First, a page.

The Malta Independent 2 August 2021, Monday

Welcome back, world, you have been sorely missed

Noel Grima Sunday, 28 June 2020, 08:02 Last update: about 2 years ago

We have had the reopening of shops and of some other Covid restrictions such as bars and restaurants. There were some celebrations to mark this but it was rather hesitant in nature.

First of all, people are still afraid that the second wave could come or that the recovery could falter, there would be less people in shops, more people to lose their jobs and a depression comes and envelops everything.


Then it has also to be said, the Covid attack here was not as bad as in other countries, less people died and consequently the lockdown, such as it was, was considerably less harsh. But mainly, the recovery, such as it was, missed one important component – it lacked the tourists and these are now an important factor in the national economy.

Now, from the day after tomorrow, this will be corrected. (Having said that, I note that an Emirates flight to Dubai has just left Malta. Friday noon. No announcement has been made, to my knowledge.) Nor has the airport remained hermetically sealed. Any day there would be a number of 'repatriation flights'.

Not counting the Incredible number of flights by small planes buzzing around. Just outside Malta, intercontinental flights traverse between Africa and Europe or even to America, passing over Malta. K But apart from these exceptions, the airport remained empty and closed, the hotels shuttered up and a general air of desolation filled the air.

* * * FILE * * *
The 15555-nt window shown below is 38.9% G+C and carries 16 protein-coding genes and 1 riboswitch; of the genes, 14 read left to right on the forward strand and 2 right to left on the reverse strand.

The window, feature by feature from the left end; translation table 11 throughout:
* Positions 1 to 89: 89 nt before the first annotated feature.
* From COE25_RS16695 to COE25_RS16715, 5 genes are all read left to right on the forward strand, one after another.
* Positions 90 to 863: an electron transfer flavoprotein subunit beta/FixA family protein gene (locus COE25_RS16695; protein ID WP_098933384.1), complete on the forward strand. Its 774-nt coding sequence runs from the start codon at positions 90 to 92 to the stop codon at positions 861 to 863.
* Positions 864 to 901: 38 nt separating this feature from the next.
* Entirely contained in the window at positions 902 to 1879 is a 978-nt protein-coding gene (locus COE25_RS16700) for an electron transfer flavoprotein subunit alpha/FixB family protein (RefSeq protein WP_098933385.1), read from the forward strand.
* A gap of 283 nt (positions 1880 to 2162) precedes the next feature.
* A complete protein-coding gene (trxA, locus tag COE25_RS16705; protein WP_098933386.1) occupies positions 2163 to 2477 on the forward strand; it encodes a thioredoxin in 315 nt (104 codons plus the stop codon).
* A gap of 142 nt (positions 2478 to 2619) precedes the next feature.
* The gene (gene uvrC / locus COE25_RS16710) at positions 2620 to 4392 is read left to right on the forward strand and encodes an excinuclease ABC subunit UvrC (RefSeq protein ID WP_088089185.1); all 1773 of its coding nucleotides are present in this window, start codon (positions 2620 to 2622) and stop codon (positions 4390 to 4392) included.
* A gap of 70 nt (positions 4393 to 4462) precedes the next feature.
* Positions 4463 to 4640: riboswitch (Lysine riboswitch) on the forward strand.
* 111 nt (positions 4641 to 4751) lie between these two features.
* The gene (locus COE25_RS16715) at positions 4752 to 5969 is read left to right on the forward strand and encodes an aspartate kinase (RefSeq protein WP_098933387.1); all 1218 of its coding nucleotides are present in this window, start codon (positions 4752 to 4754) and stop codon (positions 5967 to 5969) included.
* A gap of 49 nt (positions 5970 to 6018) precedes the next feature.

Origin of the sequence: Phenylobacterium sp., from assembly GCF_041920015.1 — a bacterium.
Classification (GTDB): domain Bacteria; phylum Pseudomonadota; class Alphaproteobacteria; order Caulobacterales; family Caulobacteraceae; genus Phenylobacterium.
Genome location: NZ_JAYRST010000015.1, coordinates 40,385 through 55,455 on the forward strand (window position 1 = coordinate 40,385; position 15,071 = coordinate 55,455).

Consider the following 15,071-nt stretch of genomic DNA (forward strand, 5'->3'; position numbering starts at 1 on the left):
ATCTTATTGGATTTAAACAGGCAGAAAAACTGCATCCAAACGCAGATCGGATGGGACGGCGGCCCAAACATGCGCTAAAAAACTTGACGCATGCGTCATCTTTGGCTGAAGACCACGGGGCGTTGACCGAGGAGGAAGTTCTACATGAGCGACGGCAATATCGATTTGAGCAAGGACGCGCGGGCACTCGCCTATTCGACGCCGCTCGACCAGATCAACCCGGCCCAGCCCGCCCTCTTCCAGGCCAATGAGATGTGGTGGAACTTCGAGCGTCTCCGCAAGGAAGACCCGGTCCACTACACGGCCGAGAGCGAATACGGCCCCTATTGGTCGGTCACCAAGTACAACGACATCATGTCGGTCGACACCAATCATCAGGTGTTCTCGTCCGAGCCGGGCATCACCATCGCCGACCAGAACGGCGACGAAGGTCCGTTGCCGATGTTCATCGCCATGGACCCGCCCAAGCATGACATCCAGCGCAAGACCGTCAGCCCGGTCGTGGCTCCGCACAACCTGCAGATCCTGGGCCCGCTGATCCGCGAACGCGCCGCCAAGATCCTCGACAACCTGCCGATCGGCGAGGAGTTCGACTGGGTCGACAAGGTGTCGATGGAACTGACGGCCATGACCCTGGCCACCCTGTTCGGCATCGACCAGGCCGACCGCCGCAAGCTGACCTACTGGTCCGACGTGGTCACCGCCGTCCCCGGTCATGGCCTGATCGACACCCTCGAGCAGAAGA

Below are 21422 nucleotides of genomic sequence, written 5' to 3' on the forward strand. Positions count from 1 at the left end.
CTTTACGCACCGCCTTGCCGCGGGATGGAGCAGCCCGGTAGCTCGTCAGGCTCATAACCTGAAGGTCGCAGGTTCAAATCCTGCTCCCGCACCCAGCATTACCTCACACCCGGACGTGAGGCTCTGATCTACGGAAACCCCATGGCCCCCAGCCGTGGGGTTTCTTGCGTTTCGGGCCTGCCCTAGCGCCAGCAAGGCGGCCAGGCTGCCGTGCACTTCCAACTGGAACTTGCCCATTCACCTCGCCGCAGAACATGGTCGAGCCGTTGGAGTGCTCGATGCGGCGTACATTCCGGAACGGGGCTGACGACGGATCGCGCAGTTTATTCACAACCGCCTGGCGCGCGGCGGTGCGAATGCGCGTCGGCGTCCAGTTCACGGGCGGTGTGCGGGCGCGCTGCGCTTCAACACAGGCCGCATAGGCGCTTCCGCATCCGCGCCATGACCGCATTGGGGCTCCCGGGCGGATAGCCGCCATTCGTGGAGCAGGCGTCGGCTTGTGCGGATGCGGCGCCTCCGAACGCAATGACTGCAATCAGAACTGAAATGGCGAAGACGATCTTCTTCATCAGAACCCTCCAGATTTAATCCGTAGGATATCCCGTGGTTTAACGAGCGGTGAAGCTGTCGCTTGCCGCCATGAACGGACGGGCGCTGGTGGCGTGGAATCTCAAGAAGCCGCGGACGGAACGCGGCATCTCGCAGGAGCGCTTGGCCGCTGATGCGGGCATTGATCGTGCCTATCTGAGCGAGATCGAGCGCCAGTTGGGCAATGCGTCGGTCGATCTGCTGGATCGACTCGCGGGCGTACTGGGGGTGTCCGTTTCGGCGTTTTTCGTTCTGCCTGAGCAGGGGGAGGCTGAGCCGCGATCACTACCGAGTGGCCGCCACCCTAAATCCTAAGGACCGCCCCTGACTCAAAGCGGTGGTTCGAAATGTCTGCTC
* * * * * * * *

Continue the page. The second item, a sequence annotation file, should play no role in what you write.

In the short space of time between the lifting of the restrictions and today, the Maltese clients and customers did not manage to fill in the gaps left by the absent tourists. In Marsaxlokk on Thursday, for instance, the Maltese-owned restaurants reverted to how we remember the 1960s – nanna and aunties gossiping near the entrance – very Cuban if you like.

Having said all this, it is also clear that quite a number of foreigners have remained in Malta, and not just migrants only. They are people who chose to remain here and for whom Malta is home. But all this is small crumbs compared to wave after wave of tourists we expect to welcome the day after tomorrow. We still do not know how many will be coming, though the hotels and the airlines would. So we still do not know if Malta's attractiveness still works.

On the other hand, there would be a still unspecified number of people residing here who jump at the opportunity to go abroad to have a holiday. One who monitors flights taking off from MIA and who compares them to flights from s nearby airport, such as Catania, cannot not notice that even in this limited lockdown, Malta offered more incoming and outgoing flights than a larger airport. While the big roadworks have been continued with limited delays, and some hotels have used the idle time to do repairs and maintenance, others seem to have just shut up and gone home.

While the minister has focused her limited meetings to constituted bodies, maybe now is the time to tour hotels and other accommodation to ensure everything is shipshape for when the tourists come. Obviously, a good part of the country looks on the arrival of tourists with trepidation considering that the virus is still alive and kicking out there. There are certain areas of behaviour where the rules followed out there seem more draconian than anything we have here. Hopefully, they will shame us to a more rigid obedience of the rules because there has been a certain slacking.

It would have also helped if incoming tourists were made to get tested before they leave their country and to exhibit a certificate attesting this before being allowed in the country. And maybe they should be handed an information sheet highlighting the testing facilities we have here and what to do in case of sickness.

Hopefully, the Maltese going abroad get this sort of information too. Certainly, back in last January and even before, this information was sadly lacking.

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